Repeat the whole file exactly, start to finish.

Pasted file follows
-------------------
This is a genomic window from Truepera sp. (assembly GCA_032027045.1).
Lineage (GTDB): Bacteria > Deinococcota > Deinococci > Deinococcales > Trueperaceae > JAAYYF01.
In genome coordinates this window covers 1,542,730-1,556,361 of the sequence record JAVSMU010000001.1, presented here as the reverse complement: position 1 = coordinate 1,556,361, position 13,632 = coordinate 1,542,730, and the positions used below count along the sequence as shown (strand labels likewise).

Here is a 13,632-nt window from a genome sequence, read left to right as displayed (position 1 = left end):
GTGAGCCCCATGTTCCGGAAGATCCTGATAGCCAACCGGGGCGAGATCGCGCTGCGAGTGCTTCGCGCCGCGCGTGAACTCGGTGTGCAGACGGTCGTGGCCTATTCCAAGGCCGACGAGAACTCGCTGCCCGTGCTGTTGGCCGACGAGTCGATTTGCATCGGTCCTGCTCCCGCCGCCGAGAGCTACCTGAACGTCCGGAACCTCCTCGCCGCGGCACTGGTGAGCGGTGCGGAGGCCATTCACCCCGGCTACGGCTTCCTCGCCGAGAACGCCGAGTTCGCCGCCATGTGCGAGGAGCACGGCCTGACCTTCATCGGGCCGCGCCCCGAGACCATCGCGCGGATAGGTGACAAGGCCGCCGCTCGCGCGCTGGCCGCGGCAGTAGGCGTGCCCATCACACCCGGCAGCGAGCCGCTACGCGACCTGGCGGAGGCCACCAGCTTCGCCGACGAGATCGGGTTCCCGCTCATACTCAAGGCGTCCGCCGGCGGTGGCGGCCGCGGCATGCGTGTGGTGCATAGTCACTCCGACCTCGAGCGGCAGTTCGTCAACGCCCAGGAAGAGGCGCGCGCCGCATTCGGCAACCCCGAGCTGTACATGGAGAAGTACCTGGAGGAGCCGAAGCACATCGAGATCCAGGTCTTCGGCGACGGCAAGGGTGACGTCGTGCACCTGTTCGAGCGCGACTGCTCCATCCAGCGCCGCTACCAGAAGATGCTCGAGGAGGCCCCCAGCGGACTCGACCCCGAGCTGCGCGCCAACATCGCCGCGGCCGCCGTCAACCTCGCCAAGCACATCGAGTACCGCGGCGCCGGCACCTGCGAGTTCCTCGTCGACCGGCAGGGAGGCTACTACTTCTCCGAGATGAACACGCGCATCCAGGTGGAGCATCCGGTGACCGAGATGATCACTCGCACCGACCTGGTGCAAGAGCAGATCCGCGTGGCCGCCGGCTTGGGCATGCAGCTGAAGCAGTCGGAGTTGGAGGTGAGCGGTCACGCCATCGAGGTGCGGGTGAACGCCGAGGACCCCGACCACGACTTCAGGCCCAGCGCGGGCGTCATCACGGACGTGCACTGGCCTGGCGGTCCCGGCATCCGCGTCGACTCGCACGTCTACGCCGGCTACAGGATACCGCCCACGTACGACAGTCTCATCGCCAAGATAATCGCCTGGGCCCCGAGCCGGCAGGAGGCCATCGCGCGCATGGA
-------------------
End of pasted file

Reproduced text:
This is a genomic window from Truepera sp. (assembly GCA_032027045.1).
Lineage (GTDB): Bacteria > Deinococcota > Deinococci > Deinococcales > Trueperaceae > JAAYYF01.
In genome coordinates this window covers 1,542,730-1,556,361 of the sequence record JAVSMU010000001.1, presented here as the reverse complement: position 1 = coordinate 1,556,361, position 13,632 = coordinate 1,542,730, and the positions used below count along the sequence as shown (strand labels likewise).

Here is a 13,632-nt window from a genome sequence, read left to right as displayed (position 1 = left end):
GTGAGCCCCATGTTCCGGAAGATCCTGATAGCCAACCGGGGCGAGATCGCGCTGCGAGTGCTTCGCGCCGCGCGTGAACTCGGTGTGCAGACGGTCGTGGCCTATTCCAAGGCCGACGAGAACTCGCTGCCCGTGCTGTTGGCCGACGAGTCGATTTGCATCGGTCCTGCTCCCGCCGCCGAGAGCTACCTGAACGTCCGGAACCTCCTCGCCGCGGCACTGGTGAGCGGTGCGGAGGCCATTCACCCCGGCTACGGCTTCCTCGCCGAGAACGCCGAGTTCGCCGCCATGTGCGAGGAGCACGGCCTGACCTTCATCGGGCCGCGCCCCGAGACCATCGCGCGGATAGGTGACAAGGCCGCCGCTCGCGCGCTGGCCGCGGCAGTAGGCGTGCCCATCACACCCGGCAGCGAGCCGCTACGCGACCTGGCGGAGGCCACCAGCTTCGCCGACGAGATCGGGTTCCCGCTCATACTCAAGGCGTCCGCCGGCGGTGGCGGCCGCGGCATGCGTGTGGTGCATAGTCACTCCGACCTCGAGCGGCAGTTCGTCAACGCCCAGGAAGAGGCGCGCGCCGCATTCGGCAACCCCGAGCTGTACATGGAGAAGTACCTGGAGGAGCCGAAGCACATCGAGATCCAGGTCTTCGGCGACGGCAAGGGTGACGTCGTGCACCTGTTCGAGCGCGACTGCTCCATCCAGCGCCGCTACCAGAAGATGCTCGAGGAGGCCCCCAGCGGACTCGACCCCGAGCTGCGCGCCAACATCGCCGCGGCCGCCGTCAACCTCGCCAAGCACATCGAGTACCGCGGCGCCGGCACCTGCGAGTTCCTCGTCGACCGGCAGGGAGGCTACTACTTCTCCGAGATGAACACGCGCATCCAGGTGGAGCATCCGGTGACCGAGATGATCACTCGCACCGACCTGGTGCAAGAGCAGATCCGCGTGGCCGCCGGCTTGGGCATGCAGCTGAAGCAGTCGGAGTTGGAGGTGAGCGGTCACGCCATCGAGGTGCGGGTGAACGCCGAGGACCCCGACCACGACTTCAGGCCCAGCGCGGGCGTCATCACGGACGTGCACTGGCCTGGCGGTCCCGGCATCCGCGTCGACTCGCACGTCTACGCCGGCTACAGGATACCGCCCACGTACGACAGTCTCATCGCCAAGATAATCGCCTGGGCCCCGAGCCGGCAGGAGGCCATCGCGCGCATGGA